New York Still Lagging in Job Recovery Since Start of Pandemic

New York Still Lagging in Job Recovery Since Start of Pandemic

(The Center Square) – A recent study by The Empire Center shows that New York still lags behind most of the nation in terms of recovering jobs lost at the start of the pandemic.

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Last week, the nonprofit, nonpartisan think tank reviewed the most recent state and federal seasonally adjusted employment data. It found the United States would have completed its job recovery from the start of the COVID-19 pandemic by now if not for New York.

The information through last month showed the U.S. had recovered 99.8% of the total number of jobs the country had in February 2020, the last month before the COVID public emergency started. That’s roughly 234,000 jobs below the total from 27 months prior.

New York accounted for the gap and then some as the state last month was still down nearly 400,000 jobs compared to February 2020.

“New York’s private job base currently is growing at a rate that won’t achieve a full jobs recovery for another year, in June 2023,” wrote E.J. McMahon, the Empire Center’s founding senior fellow, in a blog post on the institute’s website.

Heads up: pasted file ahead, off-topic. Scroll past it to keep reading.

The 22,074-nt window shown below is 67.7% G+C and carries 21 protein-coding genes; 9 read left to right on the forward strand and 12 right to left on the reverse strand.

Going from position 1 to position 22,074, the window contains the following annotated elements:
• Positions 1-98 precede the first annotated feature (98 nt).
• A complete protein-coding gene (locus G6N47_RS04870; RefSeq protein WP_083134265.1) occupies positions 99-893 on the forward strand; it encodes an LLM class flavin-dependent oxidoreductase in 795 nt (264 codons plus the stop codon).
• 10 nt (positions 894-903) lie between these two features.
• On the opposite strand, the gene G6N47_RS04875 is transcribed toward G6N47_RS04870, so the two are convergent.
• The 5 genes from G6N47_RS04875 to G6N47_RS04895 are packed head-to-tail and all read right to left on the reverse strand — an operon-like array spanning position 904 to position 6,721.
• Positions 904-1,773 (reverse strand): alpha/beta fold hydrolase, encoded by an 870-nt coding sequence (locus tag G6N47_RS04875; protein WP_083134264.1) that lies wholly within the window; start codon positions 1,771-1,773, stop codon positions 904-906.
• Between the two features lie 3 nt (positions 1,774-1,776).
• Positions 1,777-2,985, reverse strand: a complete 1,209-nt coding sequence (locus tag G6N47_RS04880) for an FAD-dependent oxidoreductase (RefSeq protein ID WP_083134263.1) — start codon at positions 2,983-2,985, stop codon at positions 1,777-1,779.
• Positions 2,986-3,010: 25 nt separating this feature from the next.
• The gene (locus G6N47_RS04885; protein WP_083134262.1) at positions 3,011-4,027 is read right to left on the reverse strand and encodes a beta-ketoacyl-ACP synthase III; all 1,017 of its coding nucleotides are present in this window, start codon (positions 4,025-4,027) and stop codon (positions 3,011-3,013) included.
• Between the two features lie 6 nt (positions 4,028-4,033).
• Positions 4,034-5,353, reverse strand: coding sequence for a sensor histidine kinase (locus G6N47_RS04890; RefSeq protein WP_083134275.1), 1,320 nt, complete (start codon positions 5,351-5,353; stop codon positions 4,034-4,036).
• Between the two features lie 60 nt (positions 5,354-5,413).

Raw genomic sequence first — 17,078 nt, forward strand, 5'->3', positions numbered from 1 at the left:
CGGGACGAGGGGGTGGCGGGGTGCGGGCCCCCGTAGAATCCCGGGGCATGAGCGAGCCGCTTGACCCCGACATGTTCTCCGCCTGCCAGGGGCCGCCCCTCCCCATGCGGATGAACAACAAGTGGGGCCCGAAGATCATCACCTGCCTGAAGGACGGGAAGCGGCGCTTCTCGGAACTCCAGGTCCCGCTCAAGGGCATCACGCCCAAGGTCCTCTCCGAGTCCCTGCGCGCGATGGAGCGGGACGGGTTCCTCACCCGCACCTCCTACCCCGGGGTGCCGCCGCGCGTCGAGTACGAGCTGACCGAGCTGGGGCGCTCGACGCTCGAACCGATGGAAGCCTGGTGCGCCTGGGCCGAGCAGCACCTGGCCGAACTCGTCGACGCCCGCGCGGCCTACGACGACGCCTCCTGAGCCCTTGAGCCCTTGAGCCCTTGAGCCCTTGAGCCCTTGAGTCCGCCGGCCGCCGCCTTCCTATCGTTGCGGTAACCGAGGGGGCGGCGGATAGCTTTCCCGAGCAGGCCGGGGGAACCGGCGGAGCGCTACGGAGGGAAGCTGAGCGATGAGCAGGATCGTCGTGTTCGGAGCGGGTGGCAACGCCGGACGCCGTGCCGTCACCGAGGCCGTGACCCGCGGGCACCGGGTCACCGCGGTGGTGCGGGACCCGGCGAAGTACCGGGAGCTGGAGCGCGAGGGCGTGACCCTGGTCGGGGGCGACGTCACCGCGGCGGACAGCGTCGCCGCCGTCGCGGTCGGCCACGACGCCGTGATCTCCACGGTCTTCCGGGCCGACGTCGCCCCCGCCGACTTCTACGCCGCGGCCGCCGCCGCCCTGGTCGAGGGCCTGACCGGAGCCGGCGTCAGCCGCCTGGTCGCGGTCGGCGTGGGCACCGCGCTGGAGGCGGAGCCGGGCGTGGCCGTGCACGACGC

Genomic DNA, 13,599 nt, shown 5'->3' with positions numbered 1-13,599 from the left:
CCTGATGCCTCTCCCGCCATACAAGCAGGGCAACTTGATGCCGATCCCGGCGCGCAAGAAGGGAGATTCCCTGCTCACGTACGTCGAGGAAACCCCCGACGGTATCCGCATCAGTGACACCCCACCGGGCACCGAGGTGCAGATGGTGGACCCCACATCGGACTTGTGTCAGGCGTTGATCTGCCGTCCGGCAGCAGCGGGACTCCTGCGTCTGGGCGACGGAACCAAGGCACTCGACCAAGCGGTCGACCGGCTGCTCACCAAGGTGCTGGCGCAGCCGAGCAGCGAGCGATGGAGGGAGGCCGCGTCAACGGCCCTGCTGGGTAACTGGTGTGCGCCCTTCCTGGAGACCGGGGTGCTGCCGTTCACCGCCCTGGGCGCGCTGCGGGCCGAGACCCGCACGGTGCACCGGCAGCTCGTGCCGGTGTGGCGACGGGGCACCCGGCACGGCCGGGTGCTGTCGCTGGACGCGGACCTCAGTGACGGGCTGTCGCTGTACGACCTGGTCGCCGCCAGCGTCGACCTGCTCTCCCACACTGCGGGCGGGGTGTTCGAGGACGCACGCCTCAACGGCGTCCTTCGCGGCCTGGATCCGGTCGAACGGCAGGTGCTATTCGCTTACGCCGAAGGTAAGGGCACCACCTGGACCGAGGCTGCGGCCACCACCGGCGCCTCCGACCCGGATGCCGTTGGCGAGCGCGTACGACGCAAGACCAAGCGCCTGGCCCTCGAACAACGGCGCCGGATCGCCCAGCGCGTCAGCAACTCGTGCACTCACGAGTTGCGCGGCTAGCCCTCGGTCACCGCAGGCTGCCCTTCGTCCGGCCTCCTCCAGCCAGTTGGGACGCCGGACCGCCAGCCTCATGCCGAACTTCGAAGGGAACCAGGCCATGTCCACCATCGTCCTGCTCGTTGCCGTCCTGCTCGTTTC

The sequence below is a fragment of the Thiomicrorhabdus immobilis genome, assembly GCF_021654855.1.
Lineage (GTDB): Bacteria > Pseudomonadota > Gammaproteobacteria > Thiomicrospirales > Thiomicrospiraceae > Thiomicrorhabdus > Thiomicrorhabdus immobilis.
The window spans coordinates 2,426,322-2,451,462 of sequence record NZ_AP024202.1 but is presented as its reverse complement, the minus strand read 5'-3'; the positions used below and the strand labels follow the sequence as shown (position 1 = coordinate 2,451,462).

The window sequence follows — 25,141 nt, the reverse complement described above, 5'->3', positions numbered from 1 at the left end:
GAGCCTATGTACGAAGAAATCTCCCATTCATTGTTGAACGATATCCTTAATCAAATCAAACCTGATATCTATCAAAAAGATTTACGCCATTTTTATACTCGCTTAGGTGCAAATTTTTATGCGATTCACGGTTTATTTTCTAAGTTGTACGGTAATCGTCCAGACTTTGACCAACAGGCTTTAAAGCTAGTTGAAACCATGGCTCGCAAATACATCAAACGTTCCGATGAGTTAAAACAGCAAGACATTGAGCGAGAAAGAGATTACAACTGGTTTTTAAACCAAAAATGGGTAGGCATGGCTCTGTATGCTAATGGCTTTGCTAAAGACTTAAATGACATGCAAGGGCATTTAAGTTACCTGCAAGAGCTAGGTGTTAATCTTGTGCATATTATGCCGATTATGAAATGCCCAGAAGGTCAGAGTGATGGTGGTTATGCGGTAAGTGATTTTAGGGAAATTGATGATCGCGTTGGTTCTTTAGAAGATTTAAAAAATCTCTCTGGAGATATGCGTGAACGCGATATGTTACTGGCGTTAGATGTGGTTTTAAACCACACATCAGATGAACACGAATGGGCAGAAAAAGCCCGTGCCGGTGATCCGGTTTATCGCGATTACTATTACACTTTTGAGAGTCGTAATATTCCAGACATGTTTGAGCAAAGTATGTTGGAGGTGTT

The data also showed only four were worse than New York in terms of higher percentages of job losses in May from the start of the pandemic. The percentage difference in New York was 4.5%.

Of its neighboring states, only Vermont’s 4.9% was worse. New Jersey was within 0.2% of reaching its February 2020 job total, and Massachusetts was down 1.7%. Both Connecticut and Pennsylvania were still down 2.5%.

Nationally, Utah was the national leader, having seen the number of jobs there grow 6.7% beyond what it had in February 2020. Even Texas and Florida, two of the three states larger than New York in terms of population, reported job growth of 3.7% and 3.2%, respectively.

McMahon noted those two states did not follow New York’s course in setting restrictions that either forced businesses to close or severely restricted their operations.

Another troubling economic factor for New York is its work force participation rate, which evaluates the number of people who are either employed or actively seeking work. In May, New York’s participation rate was just 59.8%, well below the national average of 62.3%

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